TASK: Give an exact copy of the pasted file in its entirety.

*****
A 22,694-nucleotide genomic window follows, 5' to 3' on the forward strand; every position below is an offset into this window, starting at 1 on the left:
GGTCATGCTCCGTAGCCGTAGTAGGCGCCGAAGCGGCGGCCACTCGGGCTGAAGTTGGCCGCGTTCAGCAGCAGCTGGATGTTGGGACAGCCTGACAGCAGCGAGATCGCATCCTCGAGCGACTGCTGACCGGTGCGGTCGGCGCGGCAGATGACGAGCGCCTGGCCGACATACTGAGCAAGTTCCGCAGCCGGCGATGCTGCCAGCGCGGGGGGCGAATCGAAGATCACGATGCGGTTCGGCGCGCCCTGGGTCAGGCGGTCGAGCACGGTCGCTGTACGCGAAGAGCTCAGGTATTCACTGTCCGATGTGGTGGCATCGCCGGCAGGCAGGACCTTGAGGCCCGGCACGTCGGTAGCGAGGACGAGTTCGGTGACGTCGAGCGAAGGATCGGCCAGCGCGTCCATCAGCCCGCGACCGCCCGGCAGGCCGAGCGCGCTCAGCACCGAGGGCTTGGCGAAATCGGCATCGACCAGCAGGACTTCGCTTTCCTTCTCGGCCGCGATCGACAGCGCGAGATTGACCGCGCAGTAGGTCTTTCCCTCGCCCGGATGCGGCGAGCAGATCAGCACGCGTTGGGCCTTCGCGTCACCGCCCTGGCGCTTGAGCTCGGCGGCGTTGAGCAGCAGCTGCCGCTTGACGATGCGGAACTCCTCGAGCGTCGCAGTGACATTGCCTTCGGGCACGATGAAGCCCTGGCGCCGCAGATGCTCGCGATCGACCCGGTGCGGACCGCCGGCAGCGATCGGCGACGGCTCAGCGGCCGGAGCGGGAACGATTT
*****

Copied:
A 22,694-nucleotide genomic window follows, 5' to 3' on the forward strand; every position below is an offset into this window, starting at 1 on the left:
GGTCATGCTCCGTAGCCGTAGTAGGCGCCGAAGCGGCGGCCACTCGGGCTGAAGTTGGCCGCGTTCAGCAGCAGCTGGATGTTGGGACAGCCTGACAGCAGCGAGATCGCATCCTCGAGCGACTGCTGACCGGTGCGGTCGGCGCGGCAGATGACGAGCGCCTGGCCGACATACTGAGCAAGTTCCGCAGCCGGCGATGCTGCCAGCGCGGGGGGCGAATCGAAGATCACGATGCGGTTCGGCGCGCCCTGGGTCAGGCGGTCGAGCACGGTCGCTGTACGCGAAGAGCTCAGGTATTCACTGTCCGATGTGGTGGCATCGCCGGCAGGCAGGACCTTGAGGCCCGGCACGTCGGTAGCGAGGACGAGTTCGGTGACGTCGAGCGAAGGATCGGCCAGCGCGTCCATCAGCCCGCGACCGCCCGGCAGGCCGAGCGCGCTCAGCACCGAGGGCTTGGCGAAATCGGCATCGACCAGCAGGACTTCGCTTTCCTTCTCGGCCGCGATCGACAGCGCGAGATTGACCGCGCAGTAGGTCTTTCCCTCGCCCGGATGCGGCGAGCAGATCAGCACGCGTTGGGCCTTCGCGTCACCGCCCTGGCGCTTGAGCTCGGCGGCGTTGAGCAGCAGCTGCCGCTTGACGATGCGGAACTCCTCGAGCGTCGCAGTGACATTGCCTTCGGGCACGATGAAGCCCTGGCGCCGCAGATGCTCGCGATCGACCCGGTGCGGACCGCCGGCAGCGATCGGCGACGGCTCAGCGGCCGGAGCGGGAACGATTT